At this time of year, Maryland offers a wide selection of locally grown items. You can find fall fruits and veggies in supermarkets, farmers’ markets and at local farms that have stands or pick-your-own fields. I recently discovered a terrific website from the University of Maryland to help guide those of us who want true farm-fresh. Go to marylandagriculture.com for descriptions, locations, days and operating hours of more than 100 markets and farms all over the state. Again, local supermarkets have plenty, too, including dried fruits, which are terrific for sukkah snacks and desserts.

On Sukkot, we are often reminded to include figs, dates, pomegranates and grapes. But don’t let that hem you in. Be bold. There are green grapes, red grapes and tiny champagne grapes. Pomegranates, especially, have come out of the closet lately. You can enhance salads with pomegranate seeds that can be bought in containers. Pomegranate juice, widely available, is wonderful for drinking over ice or mixing with other juices, making salad dressings and more. There are Medjool dates and Deglet Noor dates, and some specialty markets have other varieties. Don’t forget rambutans and figs.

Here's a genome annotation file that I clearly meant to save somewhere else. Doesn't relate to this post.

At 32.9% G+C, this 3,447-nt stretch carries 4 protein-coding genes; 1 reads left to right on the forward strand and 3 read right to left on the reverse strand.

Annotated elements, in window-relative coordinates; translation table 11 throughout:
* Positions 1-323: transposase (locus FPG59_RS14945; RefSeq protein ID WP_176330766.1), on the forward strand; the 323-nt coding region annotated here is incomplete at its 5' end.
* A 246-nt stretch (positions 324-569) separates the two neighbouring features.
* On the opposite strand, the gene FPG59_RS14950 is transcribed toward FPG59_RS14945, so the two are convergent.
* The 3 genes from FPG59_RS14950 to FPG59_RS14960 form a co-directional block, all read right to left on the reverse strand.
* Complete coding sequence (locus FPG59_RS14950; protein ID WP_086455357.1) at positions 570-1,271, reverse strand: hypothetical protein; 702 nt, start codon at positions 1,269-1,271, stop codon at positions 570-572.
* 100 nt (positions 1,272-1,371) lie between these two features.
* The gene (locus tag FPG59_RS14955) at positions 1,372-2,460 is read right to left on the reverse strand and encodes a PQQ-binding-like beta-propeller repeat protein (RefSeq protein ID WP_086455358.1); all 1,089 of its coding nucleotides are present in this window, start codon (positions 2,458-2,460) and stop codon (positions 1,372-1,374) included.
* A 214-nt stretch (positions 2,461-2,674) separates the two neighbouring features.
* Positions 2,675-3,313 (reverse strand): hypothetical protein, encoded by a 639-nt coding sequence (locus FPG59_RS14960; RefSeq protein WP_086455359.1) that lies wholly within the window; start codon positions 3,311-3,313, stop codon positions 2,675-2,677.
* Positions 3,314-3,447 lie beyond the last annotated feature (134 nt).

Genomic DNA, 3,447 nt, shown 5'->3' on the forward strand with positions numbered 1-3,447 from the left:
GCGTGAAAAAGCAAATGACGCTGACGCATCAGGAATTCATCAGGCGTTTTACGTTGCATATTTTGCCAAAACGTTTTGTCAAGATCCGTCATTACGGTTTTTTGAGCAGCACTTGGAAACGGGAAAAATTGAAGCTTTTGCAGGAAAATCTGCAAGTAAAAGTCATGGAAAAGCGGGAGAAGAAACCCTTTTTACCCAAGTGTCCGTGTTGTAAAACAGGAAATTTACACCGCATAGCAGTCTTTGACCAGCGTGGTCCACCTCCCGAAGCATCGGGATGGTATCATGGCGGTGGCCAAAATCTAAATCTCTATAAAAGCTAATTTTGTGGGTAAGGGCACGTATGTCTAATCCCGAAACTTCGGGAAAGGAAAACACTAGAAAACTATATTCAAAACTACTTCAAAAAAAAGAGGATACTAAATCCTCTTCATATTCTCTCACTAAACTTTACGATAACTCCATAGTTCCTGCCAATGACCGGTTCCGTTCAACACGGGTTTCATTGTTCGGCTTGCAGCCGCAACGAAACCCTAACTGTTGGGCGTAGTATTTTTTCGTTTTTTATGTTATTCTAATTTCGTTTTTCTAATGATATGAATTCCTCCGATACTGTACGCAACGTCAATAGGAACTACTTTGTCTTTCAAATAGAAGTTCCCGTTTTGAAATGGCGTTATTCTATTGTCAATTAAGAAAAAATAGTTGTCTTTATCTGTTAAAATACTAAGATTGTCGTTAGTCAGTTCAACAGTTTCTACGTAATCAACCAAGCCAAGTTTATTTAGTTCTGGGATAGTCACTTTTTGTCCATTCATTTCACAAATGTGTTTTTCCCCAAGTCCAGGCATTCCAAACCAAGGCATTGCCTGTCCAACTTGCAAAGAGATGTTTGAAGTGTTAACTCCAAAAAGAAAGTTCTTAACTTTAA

The ABCs of local fruits and veggies? Here’s a list of some of the items now available: apples, beets, broccoli, Brussels sprouts, cabbage, cantaloupes, carrots, cauliflower, celery, chard, cucumbers, eggplant, grapes, green beans, kale, melons, mushrooms, nectarines, okra, peaches, pears, peppers, plums and pluots, raspberries, scallions, squash, tomatoes, turnips, watermelons and zucchini.

Stuffed foods remind us of a bountiful harvest, which often means stuffed cabbage or other stuffed vegetable dishes, such as stuffed tomatoes or zucchini.

Locally prepared foods are abundant, too. Gourmet Again sells sliced smoked brisket with a side of barbeque sauce and onions. The brisket is so tasty, you don’t even need the sides, and they sell out whenever they have it. With a great sliced challah or challah rolls, you can create a smoked Baltimore brisket bar in your sukkah. I am a great fan of food bars that feature a main course and an array of condiments for personalizing your plate. My family is partial to my homemade mandel bread, and I intend to have a mandel bread bar. Right next to my coffee and tea station, I place a tray of mandel bread with little dishes of toppings for dipping. (No double dipping allowed!)